Chapter13_Notesinclass

Chapter13_Notesinclass - Week 2 March 10-11 Basis, Gains...

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Unformatted text preview: Week 2 March 10-11 Basis, Gains and Losses and Nontaxable Exchanges LEARNING OBJECTIVES After completing this section, you should be able to: 1. Understand the computation of realized gain or loss on property dispositions. 2. Distinguish between realized and recognized gain or loss. 3. Explain how basis is determined for various methods of asset acquisition. 4. Describe various loss disallowance provisions. 5. Understand the rationale for nonrecognition (postponement) of gain or loss in certain property transactions. 6. Apply the nonrecognition provisions and basis determination rules for like-kind exchanges. 7. Explain the nonrecognition provisions available on the involuntary conversion of property. 8. Describe the provision for the permanent exclusion of gain on the sale of a personal residence. 9. Identify other nonrecognition provisions contained in the Code 10. Identify tax planning opportunities related to selected property transactions. Preparation: Reading Assigment: Most Important: Concepts Relating to Gain/Loss 13-3 to 13-7 Basis (cost) 13-8; (gift) 13-11 to 13-14; (decedent) 13-14 to 13-15 Disallowed Losses 13-17 Wash Sales 13-18 Basis Adjustments 13-22 (Concept Summary on 13-23) Like-kind exchanges 13-25 to 13-32 Sale of Residence 13-37 Realized Gains and Losses Amount Realized > Adjusted Basis=Realized gain Adjusted Basis>Amount Realized=Realized loss In this case the term realized is very important and needs to be distinguished from gain or loss recognized. Steve bought 100 shares of Cheesecake factory stock on March 12, 2006 for $27.03 per share. On January 22, 2008 the stock closed at $18.19. What is Steves realized loss? $0 Generally, we need some sort of trigger event to shift our unrealized gains/losses to realized gains and losses. Same facts as above except Steve sold his shares on January 22 for $18.19 per share. What is Steves realized loss? $884.00 Generally, we need some sort of sale, exchange or disposition to realize (and recognize) a gain/loss. There are a few exceptions. For example, some forwards and futures require fair market value recognition and so gain/loss may be recognized even though no sale, exchange or disposition has taken place (1256). Sales, Dispositions and Exchanges: What is a Sale transfer of property for money or a mortgage, note, or other promise to pay money. Exchange transfer of property for other property or services....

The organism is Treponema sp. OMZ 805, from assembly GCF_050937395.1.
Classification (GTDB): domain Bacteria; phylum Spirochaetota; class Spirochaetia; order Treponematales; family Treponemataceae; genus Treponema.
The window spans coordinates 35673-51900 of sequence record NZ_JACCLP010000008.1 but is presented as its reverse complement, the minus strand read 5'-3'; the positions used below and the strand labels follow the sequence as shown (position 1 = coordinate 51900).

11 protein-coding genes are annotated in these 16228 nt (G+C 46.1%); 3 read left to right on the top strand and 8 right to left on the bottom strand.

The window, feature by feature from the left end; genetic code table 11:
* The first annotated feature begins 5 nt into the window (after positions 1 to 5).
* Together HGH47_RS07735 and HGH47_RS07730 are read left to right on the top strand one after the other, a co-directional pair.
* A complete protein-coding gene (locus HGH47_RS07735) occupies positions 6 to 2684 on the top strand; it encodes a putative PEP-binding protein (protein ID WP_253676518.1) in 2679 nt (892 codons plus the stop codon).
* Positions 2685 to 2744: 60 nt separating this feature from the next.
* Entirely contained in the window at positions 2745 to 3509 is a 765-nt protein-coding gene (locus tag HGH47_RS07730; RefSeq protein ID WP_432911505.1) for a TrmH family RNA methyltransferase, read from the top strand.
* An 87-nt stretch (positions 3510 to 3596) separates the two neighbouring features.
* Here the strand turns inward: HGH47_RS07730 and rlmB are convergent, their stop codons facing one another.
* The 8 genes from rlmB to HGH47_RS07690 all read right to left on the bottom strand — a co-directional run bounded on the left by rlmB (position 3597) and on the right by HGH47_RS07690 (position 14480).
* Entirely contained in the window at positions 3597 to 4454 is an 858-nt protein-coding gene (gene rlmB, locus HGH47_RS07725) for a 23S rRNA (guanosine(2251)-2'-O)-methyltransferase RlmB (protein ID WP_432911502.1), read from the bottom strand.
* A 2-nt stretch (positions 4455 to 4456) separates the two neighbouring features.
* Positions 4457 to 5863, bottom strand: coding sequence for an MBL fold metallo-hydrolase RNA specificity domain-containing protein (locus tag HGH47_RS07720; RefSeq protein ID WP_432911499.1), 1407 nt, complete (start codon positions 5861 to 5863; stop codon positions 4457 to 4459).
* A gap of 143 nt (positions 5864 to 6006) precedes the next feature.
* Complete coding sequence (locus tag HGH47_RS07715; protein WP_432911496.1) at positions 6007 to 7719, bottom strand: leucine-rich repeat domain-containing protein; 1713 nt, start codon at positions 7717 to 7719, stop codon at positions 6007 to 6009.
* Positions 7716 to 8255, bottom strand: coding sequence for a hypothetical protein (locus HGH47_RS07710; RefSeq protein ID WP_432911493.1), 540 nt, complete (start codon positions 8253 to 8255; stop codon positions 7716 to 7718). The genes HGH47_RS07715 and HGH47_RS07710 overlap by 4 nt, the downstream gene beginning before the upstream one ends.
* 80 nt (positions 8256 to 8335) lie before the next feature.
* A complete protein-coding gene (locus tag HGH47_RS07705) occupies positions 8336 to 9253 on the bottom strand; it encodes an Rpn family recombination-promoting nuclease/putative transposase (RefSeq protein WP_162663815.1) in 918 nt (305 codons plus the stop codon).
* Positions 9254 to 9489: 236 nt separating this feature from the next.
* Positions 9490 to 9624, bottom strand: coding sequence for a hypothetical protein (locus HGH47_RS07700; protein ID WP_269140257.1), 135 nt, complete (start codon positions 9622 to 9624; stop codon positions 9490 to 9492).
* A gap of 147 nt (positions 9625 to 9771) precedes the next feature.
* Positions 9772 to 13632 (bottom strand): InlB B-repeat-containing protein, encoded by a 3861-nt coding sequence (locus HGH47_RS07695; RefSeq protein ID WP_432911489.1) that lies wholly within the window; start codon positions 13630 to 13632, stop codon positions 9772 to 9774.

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This note was uploaded on 04/20/2008 for the course ACCTG 322 taught by Professor Gill during the Spring '08 term at San Diego State.

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Chapter13_Notesinclass - Week 2 March 10-11 Basis, Gains...

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